• What was the initial inspiration for ARL?
There was no “big bang” moment for ARL. I’ve always drawn comics as early as I can remember. It stemmed mostly from not wanting to be in school. I just drew to pass the time. ARL was the evolution of an earlier comic I used to draw called “Dudley” which featured a character who was more or less a simpler drawn Rusty. Trying to make it look more impressive, I added extra details to the character and changed his name from Dudley to Rusty.
  • How has the comic developed since the early years? Do you use different technologies or methods?
There are/were about 14 comics drawn by hand featuring Rusty doing schoolish activities such as dealing with bullies, etc. I drew these my senior year of high school. Shortly after drawing those, I was inspired by a webcomic that drew his characters in a program called Adobe Illustrator and copy and pasted characters across the different panels. That was March 2003 and ever since then A Rusty Life has been drawn in Illustrator. [Insert a slightly modified version of the attached image around here]
  • How do you create ARL?
100% drawn in Adobe Illustrator with an optical mouse.
  • Are any of the characters in ARL based on real people or are they purely fictional?
At first I loosely based characters on people I knew but I quickly got annoyed by how often someone would ask me why I did a certain thing with their character or they would ask when their character was going to be used again. At this point the strip has been around enough that the characters have just evolved into themselves.
  • All characters have an essential character flaw– it helps to make them more interesting– so what are the ARL cast members’ tragic flaws?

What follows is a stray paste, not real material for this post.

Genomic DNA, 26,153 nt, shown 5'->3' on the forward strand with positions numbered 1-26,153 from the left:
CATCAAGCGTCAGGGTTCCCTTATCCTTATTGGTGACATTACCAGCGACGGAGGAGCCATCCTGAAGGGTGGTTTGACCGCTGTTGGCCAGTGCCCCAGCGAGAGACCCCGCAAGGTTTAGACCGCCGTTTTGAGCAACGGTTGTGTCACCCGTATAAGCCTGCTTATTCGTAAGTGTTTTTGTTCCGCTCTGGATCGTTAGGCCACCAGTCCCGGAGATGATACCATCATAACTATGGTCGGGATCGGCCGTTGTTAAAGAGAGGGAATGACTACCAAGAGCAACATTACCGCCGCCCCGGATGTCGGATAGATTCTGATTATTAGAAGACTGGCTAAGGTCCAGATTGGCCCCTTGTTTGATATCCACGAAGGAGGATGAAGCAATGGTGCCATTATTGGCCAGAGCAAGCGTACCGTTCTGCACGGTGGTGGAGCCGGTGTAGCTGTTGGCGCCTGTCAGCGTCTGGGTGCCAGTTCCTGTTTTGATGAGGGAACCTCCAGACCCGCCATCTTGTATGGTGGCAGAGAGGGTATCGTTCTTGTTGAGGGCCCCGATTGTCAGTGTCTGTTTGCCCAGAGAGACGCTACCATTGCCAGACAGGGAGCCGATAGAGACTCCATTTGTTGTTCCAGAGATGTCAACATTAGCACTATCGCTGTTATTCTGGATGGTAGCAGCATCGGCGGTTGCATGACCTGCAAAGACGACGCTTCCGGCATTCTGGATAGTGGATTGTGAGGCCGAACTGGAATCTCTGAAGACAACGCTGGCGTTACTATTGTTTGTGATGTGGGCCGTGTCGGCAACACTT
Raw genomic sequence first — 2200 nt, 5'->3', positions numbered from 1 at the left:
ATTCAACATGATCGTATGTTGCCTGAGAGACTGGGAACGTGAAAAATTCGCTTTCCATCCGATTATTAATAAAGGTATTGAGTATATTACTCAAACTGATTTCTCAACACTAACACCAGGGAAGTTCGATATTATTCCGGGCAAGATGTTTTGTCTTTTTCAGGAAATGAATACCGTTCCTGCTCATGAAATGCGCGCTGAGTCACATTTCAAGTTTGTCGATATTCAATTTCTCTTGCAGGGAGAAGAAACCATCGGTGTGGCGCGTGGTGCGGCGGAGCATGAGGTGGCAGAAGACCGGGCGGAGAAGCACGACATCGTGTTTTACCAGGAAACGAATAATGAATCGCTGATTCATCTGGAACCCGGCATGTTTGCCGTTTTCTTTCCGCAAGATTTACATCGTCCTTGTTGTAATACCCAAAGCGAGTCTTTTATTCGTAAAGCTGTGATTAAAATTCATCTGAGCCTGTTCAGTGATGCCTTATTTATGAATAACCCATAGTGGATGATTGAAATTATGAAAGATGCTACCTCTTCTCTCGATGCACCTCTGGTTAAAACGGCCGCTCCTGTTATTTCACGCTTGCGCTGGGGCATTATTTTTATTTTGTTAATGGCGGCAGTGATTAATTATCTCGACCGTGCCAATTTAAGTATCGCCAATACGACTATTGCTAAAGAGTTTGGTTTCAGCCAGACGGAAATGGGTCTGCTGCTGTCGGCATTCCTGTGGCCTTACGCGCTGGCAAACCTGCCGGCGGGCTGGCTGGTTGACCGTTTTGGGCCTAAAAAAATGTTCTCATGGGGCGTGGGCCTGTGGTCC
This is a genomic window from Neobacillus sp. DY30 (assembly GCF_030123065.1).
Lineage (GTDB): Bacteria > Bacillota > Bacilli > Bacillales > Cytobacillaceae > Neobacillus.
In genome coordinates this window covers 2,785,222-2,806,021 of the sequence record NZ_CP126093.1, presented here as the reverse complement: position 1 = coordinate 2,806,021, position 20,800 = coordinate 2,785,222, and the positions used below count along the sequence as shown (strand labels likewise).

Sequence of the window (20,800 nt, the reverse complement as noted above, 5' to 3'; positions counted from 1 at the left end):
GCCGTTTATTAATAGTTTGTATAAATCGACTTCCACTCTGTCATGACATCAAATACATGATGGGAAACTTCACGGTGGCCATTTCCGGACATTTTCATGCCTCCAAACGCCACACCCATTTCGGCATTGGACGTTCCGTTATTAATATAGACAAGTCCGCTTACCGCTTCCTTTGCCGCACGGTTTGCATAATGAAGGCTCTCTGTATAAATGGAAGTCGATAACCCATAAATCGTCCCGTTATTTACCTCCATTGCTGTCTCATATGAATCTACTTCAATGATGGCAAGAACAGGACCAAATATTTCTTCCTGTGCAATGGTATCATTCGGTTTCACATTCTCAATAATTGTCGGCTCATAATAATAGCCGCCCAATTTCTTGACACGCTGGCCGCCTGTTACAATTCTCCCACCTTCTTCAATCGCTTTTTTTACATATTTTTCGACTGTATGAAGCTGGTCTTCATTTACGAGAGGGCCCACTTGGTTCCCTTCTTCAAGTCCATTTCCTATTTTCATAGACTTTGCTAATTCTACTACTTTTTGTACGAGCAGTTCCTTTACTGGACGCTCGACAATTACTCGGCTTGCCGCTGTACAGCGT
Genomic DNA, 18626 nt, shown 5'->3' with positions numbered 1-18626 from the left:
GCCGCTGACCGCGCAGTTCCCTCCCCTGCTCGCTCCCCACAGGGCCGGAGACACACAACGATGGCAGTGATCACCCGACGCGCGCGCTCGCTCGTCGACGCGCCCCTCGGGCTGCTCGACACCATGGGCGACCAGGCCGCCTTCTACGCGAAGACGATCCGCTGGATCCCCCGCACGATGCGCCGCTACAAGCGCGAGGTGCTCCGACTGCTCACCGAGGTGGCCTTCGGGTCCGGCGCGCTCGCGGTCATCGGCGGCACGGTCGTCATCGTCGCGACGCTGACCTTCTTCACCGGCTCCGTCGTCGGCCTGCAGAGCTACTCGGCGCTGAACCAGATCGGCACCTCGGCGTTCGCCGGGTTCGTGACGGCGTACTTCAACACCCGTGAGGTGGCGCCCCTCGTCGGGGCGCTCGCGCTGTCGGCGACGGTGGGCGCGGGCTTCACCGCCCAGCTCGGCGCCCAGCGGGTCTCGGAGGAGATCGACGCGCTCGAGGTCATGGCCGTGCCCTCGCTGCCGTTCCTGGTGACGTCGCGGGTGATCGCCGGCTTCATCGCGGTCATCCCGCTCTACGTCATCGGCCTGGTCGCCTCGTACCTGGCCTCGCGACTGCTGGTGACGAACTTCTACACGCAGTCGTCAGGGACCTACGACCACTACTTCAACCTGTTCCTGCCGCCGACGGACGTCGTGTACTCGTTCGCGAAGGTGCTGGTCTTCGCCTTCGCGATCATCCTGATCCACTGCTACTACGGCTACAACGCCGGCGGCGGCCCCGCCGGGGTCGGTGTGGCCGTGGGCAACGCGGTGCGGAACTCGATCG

One of Rusty’s flaws is his obliviousness. For years now Chelsey has been hinting at her affection for Rusty only for him to never notice. He also struggles with finding his place in the world, having quickly moved from job to job looking for “the one.” Kevin has a couple of interesting flaws. Kevin is brash, and often doesn’t think things through or understand them entirely. Kevin also has a weakness for food and coffee. Zack’s flaw, if you want to call it that, is that he wants to destroy everything and conquer the world but doesn’t seem to be making much progress. Chelsey can’t seem to make Rusty understand her affection for him. Sydney’s a fitness fiend and her character flaw is the lazy, unfit Kevin. She sees him as a little bit of a project.
  • What is your goal for ARL? Where would you like to see it go in the future?
My goal is to keep doing ARL for as long as it’s fun. It would be great if it became really famous or something, but it’s not important to me that it does. I would like to see myself setting aside more time for it though and updating a couple more times a week than I do right now.
  • Who is your target audience?
People who like slice-of-life comics. People who don’t think a comic needs to be full of cussing or nudity. Geeks (to a lesser extent).
  • What comics are you inspired by? How do they shape or influence your strip?
The biggest comic influence on me had to be Bill Amend’s Foxtrot. My art style is very similar to that of Foxtrot and that comes from years of copying his comics as a kid. When I was 9 or 10 I couldn’t write a joke. But I could copy Foxtrot jokes with my characters in their place. Luckily I don’t have to do that anymore (though my jokes would probably be better if I did!)
  • Most of your comics are gags and such– will we ever see a more serious side of ARL? Why or why not?
Probably not beyond a short story or two. The world is much too serious. I’d rather focus on the fun side of things.
  • Are you inspired by every day events in your life? Or do you take ideas from media? Or some combination?
I guess a little of both. I don’t write about events in my life for the most part. If the character buys a car, for example, more likely it was the result of me wanting to see what that character would do in that situation and not because I bought a car in my personal life.
  • What’s the best advice you’ve ever been given in regard to creating comic?
Um. I can’t think of any right now. Haha.
  • What is one piece of advice you’d give an up and coming comic artist?
Do it because you love it. It takes dedication. It takes time. It takes effort. coming up with jokes regularly can be difficult. There are times when drawing comics to meet self imposed deadlines felt like work. But those feeling always subside. And it always comes back to doing it because you love it. I’ve been drawing ARL for close to 8 years now and it’s been a blessing because I’ve made so many friends and participated in so many experiences that I would’ve missed out on otherwise. It’s totally worth it.
Got a question you want to see answered on here? Shoot me an email at jcbigelow@arustylife.com.